New York Magazine already beat us to recommend this one, given that they've actually already seen it, but the notion of a doc that takes on the complicated but hugely important political game of chicken that is gerrymandering sounds pretty fascinating. Maybe documentarian Jeff Reichert can start beating Tribeca superstar Alex Gibney at his own game.
Bill Murray, Sissy Spacek, and Robert Duvall in a performance many are already arguing could garner him an Oscar nomination. This film has been making the festival circuit for a while now, but this is the time to see it in New York.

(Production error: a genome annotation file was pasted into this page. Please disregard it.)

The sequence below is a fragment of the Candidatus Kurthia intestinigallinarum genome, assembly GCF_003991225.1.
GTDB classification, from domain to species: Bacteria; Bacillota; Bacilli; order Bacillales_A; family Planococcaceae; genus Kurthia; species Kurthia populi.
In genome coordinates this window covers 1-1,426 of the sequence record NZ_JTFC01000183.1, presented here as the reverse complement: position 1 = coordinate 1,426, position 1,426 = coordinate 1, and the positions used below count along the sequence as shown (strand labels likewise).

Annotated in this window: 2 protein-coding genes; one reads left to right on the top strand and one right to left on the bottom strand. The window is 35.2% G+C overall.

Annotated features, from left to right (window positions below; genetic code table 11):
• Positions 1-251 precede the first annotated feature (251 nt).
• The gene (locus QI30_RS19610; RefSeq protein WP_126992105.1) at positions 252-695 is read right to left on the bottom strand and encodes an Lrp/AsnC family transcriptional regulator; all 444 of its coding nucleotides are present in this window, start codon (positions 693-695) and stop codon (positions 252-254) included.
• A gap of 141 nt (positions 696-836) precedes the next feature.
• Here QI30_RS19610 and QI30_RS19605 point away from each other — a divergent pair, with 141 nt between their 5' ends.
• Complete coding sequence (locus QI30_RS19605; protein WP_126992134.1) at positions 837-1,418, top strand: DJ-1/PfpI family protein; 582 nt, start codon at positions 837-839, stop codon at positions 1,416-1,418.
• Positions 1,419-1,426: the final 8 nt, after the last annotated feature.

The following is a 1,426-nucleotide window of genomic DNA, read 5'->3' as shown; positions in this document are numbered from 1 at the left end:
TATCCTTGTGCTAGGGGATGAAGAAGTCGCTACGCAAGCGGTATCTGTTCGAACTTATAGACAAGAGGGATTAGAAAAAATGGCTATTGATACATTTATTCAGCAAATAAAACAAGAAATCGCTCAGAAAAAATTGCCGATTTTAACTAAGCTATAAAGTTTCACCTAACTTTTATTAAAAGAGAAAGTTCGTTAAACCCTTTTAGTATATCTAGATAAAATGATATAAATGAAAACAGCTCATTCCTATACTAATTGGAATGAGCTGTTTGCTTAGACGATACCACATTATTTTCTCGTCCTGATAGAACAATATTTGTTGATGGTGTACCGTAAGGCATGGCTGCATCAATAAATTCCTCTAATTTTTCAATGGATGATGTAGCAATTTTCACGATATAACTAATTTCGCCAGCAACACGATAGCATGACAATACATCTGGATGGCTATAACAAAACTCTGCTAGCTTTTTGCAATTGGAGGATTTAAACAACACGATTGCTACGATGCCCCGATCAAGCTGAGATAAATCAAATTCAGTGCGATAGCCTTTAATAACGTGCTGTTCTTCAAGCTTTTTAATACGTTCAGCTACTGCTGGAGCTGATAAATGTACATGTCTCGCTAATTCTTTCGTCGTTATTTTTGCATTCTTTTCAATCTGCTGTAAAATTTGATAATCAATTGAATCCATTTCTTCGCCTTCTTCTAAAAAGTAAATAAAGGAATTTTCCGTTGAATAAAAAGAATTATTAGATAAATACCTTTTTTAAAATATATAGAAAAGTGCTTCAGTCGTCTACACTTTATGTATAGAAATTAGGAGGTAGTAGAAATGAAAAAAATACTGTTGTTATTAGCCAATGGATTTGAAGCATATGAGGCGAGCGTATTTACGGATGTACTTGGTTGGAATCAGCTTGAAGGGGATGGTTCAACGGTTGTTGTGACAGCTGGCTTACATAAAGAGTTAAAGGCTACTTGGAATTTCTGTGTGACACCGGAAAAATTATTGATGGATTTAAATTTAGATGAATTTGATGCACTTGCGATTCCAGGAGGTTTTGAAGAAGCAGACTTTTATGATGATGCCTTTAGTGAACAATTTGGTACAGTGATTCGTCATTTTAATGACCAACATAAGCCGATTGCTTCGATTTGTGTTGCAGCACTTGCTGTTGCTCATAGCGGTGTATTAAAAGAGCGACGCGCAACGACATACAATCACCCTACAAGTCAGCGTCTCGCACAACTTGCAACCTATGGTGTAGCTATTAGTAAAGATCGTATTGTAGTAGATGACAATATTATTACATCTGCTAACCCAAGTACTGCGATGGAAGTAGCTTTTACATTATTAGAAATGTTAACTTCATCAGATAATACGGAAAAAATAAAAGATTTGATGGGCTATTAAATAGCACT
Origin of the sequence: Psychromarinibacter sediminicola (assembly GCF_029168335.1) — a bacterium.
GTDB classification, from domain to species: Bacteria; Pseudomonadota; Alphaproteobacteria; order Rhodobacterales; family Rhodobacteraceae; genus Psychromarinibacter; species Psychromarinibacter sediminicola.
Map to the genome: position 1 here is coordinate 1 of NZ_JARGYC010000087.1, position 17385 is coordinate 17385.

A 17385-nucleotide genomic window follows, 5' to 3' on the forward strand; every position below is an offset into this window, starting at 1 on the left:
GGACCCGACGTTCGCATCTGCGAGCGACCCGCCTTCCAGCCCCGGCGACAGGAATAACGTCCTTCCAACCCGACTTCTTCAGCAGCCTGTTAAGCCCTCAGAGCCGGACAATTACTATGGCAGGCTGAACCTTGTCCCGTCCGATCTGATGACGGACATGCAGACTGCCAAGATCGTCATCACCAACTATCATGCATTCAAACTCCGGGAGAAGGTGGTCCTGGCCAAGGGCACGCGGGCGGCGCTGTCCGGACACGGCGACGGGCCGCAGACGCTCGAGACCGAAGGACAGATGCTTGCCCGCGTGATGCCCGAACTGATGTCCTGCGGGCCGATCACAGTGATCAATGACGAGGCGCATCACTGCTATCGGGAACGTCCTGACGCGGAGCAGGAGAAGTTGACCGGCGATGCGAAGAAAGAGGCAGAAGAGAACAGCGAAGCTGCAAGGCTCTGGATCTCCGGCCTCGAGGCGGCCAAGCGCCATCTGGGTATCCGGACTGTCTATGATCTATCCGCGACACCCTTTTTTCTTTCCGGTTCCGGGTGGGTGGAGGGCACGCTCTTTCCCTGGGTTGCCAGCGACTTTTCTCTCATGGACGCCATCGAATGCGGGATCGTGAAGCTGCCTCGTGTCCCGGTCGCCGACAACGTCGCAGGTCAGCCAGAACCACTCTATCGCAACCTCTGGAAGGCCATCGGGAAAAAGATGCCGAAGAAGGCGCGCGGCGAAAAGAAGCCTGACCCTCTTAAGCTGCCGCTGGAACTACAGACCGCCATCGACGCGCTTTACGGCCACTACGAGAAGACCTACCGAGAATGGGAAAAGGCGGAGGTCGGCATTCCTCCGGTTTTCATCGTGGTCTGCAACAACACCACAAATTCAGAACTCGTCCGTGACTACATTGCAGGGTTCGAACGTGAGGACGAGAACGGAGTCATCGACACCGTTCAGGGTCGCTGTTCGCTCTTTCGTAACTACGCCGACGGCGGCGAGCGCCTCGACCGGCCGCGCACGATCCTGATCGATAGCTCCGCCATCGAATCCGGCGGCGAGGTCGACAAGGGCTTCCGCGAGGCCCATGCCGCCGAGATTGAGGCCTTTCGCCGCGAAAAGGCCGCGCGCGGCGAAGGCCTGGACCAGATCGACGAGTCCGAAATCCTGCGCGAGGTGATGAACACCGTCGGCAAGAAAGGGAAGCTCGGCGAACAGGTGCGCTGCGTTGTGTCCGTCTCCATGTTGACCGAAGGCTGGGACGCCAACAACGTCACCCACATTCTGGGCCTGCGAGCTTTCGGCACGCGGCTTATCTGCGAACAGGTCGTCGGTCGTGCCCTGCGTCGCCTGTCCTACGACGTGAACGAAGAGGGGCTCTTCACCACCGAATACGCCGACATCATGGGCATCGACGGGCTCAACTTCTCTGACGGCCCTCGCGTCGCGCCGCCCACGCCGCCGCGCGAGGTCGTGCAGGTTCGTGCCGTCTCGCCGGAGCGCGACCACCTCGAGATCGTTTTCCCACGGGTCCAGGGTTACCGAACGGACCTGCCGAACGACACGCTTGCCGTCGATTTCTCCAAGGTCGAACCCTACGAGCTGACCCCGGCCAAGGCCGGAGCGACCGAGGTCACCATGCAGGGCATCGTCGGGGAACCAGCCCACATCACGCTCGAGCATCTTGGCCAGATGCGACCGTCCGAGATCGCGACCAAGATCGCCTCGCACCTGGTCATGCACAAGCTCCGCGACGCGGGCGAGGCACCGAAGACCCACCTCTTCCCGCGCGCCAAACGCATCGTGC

Joan Rivers: A Piece of Work
Love her or hate her, you have to admit that Joan River is a unique and important figure in American pop culture, and this documentary is apparently pretty frank about Rivers good and bad. It debuted at Sundance to positive reviews, and we're excited to catch it on our home turf.
Last Play at Shea
Just before the beloved Shea Stadium, home of the New York Mets, was abandoned in favor of the glossier Citifield next door, Billy Joel played one last concert in the first arena to ever host the Beatles. What better film to play Tribeca than a New York tribute like this one?
Meet Monica Velour
Sex and the City's Kim Cattrall as a washed-up 80s porn star. What can we say, we love a good acting gimmick.
The new film from Amelie director Jean-Pierre Jeuenet is just as quirky and warm-hearted, but also carries a political undertone and a pretty moving anti-arms message. Come for the wild characters, stay for the important message.